12 ways to save your heart by changing your diet

Ellie Krieger
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12 ways to save your heart by changing your diet

1. Forget what you know about cholesterol.

"What's really interesting that most people don’t realize about heart healthy eating is that the cholesterol you eat isn't really relevant. That's not really what affects your body’s blood cholesterol," explains Krieger.

"What really effects your body’s blood cholesterol the most is saturated fat, so foods like shrimp that has a lot of cholesterol but no fat or very little fat is a great food to eat."

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2. Eat less saturated fat, leaner meats and no trans fat.

"Really paramount is zero trans fat," explains Krieger. "Look at the saturated fat content and have it be as low as possible, but I think the zero trans fat piece is really key if you are going to look at a couple highlights on the label."

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3. Look for whole grains.

For breads and other items, always reach for the whole grain option.

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4. Go light on foods with high sodium content.

Foods marked with the American Heart Association check mark will be lower in sodium.

For prepared foods, always check the label for the sodium content.

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5. Reach for the oil.

"Foods that might have a lot of trans fats are packaged baked goods and certain margarine or shortenings," shares Krieger. "You are so much better off using olive oil as your oil for cooking as opposed to a margarine."

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6. Lean on spices.

Add "a little salt in moderate amounts to amplify [flavor] rather than leaning on salt for flavor," says Krieger. Instead, bulk up on spices like chili powder, cajun seasoning, cumin, coriander, smoked paprika, ginger and garlic.

They not only add flavor, but they also have heart healthy properties.

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7. Work colorful vegetables into your diet.

"The antioxidants actually impart color to food so different antioxidants impart different colors (lycopene imparts the color red and carotene imparts the orange)," Krieger offers.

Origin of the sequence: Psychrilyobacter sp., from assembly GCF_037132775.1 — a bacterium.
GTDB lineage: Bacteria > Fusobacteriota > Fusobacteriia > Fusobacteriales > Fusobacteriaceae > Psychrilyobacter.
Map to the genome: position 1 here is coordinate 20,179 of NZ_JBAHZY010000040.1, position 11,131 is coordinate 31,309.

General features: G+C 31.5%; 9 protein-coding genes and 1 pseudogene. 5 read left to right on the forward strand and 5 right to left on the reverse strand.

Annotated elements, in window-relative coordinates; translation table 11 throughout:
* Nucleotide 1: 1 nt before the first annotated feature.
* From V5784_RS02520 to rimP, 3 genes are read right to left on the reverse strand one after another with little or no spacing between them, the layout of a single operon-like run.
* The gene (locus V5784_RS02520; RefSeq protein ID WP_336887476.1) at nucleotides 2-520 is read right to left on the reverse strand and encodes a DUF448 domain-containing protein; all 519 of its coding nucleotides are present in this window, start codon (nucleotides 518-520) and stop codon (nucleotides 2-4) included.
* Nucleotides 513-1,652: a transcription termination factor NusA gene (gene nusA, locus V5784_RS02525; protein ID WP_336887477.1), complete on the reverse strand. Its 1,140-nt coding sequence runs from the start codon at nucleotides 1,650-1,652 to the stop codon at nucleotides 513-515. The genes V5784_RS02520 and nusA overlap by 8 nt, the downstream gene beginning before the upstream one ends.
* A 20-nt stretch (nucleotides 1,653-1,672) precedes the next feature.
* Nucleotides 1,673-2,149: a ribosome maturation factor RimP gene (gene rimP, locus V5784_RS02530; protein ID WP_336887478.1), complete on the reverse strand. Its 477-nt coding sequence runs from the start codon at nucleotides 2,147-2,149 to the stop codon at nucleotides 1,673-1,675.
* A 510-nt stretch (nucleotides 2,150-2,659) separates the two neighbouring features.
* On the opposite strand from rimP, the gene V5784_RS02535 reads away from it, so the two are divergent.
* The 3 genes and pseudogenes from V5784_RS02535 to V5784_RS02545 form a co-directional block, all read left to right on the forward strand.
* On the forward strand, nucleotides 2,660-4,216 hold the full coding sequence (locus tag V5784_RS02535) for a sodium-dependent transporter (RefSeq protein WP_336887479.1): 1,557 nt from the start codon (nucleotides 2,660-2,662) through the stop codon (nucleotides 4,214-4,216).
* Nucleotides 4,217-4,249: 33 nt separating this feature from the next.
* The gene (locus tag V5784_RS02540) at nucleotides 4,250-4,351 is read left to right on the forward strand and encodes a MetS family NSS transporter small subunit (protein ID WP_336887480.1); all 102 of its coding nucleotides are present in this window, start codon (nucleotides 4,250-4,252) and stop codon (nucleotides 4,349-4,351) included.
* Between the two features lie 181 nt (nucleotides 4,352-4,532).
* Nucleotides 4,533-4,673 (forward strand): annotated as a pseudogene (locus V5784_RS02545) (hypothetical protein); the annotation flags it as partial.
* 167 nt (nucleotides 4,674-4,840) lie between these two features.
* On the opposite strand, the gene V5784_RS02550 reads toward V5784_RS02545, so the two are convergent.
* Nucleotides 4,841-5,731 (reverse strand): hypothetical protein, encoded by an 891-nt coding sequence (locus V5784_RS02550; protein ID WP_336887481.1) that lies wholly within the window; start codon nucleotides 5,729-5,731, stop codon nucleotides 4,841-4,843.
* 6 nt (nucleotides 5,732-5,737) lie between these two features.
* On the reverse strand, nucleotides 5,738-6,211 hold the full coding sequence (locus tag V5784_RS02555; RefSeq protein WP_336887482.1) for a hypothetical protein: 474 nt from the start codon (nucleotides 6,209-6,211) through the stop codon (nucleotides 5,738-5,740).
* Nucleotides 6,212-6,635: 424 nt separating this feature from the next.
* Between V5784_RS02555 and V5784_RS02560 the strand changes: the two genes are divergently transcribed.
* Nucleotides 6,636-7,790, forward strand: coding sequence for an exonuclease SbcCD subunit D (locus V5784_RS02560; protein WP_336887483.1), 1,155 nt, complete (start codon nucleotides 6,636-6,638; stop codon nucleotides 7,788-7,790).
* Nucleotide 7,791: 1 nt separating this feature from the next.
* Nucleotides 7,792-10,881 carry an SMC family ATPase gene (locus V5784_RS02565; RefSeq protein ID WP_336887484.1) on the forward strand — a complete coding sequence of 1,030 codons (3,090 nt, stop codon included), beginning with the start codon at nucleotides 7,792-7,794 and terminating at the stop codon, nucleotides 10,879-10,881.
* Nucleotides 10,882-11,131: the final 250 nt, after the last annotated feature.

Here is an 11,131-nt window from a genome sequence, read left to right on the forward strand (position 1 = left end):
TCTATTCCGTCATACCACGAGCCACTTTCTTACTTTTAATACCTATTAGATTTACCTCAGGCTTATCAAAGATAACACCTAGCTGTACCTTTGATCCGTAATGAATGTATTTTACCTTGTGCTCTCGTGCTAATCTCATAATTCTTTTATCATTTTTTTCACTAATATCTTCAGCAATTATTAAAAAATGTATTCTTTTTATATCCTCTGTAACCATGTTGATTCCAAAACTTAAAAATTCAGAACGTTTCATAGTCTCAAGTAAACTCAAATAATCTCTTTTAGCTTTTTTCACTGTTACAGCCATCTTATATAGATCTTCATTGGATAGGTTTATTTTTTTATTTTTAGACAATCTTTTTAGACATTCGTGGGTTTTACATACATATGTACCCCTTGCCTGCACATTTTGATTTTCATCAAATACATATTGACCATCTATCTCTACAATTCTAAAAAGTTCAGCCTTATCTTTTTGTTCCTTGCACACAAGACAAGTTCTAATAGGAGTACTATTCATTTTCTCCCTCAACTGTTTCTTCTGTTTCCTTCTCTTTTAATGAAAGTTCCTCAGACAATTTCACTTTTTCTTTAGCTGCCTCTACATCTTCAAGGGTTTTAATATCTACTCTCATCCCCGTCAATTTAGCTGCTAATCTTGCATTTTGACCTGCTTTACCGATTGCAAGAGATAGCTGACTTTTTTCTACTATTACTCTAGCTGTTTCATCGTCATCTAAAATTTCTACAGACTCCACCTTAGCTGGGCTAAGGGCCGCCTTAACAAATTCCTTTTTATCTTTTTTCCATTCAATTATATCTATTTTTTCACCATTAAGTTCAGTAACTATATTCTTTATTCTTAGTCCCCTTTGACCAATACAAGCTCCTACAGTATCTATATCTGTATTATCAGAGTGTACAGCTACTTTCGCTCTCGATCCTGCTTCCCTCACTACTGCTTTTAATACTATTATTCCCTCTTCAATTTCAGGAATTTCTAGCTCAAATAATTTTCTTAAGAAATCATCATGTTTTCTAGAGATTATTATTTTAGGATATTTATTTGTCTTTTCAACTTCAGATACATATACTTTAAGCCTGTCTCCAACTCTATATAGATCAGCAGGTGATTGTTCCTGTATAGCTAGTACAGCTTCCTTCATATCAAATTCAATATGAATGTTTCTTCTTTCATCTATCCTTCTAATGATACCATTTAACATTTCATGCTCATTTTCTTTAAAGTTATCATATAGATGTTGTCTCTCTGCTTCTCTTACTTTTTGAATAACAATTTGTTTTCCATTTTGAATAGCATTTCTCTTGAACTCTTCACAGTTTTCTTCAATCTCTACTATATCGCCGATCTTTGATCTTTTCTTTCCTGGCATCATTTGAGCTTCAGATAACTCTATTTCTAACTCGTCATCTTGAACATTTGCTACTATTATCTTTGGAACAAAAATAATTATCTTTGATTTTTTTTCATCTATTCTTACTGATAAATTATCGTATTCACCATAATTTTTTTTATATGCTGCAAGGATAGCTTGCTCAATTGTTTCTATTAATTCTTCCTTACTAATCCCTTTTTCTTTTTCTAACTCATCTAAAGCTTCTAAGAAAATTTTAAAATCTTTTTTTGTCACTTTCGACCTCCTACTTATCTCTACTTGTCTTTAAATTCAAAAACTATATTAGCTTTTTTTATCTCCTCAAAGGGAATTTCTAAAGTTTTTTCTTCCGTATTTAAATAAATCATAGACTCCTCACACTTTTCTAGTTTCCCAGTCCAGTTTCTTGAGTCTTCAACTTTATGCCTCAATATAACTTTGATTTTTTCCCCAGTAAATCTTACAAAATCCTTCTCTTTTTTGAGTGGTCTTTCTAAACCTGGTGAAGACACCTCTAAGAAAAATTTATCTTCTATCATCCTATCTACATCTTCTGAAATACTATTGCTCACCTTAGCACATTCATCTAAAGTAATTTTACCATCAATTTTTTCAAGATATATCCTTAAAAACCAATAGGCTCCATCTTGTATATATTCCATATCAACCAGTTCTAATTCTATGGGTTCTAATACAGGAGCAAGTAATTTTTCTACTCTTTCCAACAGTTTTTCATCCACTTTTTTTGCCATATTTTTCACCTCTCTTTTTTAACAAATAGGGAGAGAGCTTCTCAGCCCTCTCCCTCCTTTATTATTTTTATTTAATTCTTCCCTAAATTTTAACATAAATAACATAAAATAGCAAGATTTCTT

"By eating the full spectrum of colors you get all the antioxidants."

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8. Check out the canned food aisle in the winter.

Grab a canned soup or a can of tomatoes in the wintertime to keep filling up on antioxidant-rich colorful vegetables that are out of season.

Just look for low sodium options.

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9. Sneak veggies in your favorite cold weather comfort foods.

Consider adding canned tomatoes, root vegetables or greens like kale into your soup, stew or chili.

"I like to do that with spinach a lot. If I’m making a simple pasta with sauce, at the end of cooking the red sauce, I'll put in a handful of chopped spinach to add another layer of color," shares Krieger.

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10. Look for the American Heart Association Heart-Check certification.

Look for the AHA's emblem on foods throughout the grocery store, including on a number of products from Campbell's Healthy Request line.

"In order to get that check mark, [foods] have to meet very specific, stringent requirements from the American Heart Association," assures Krieger.

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11. Go back to chewing.

It's better to eat whole fruits and vegetables than to drink them, Krieger explains. Getting the fiber is important.

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12. Heart healthy foods are also good for everything else.

"What's good for your heart is really good for every cell in your body," says Ellie Krieger. "It is the same kind of eating that's good for your skin, that's good for your energy level, that's good to prevent cancer and that's good for reducing inflammation."

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As a nutritionist and TV host, Ellie Krieger would like to teach people to stop thinking about food in extremes; there is a healthy, wonderful place to be healthy and happy.

Heart disease isn't only the leading cause of death for men, but also for women. You may be surprised to hear that one in four women die from heart disease.

While many factors contribute to the disease, your diet is one factor that's within your control. That's why celebrated dietician Ellie Krieger recently joined forces with Campbell's to raise awareness about heart health.

"There are so many things you can't change, but one of the things you really have power over is the way you eat and it can really make a huge difference in terms of your heart health," assures Krieger.

For Ellie's top heart healthy eating tips, check out the slideshow above.

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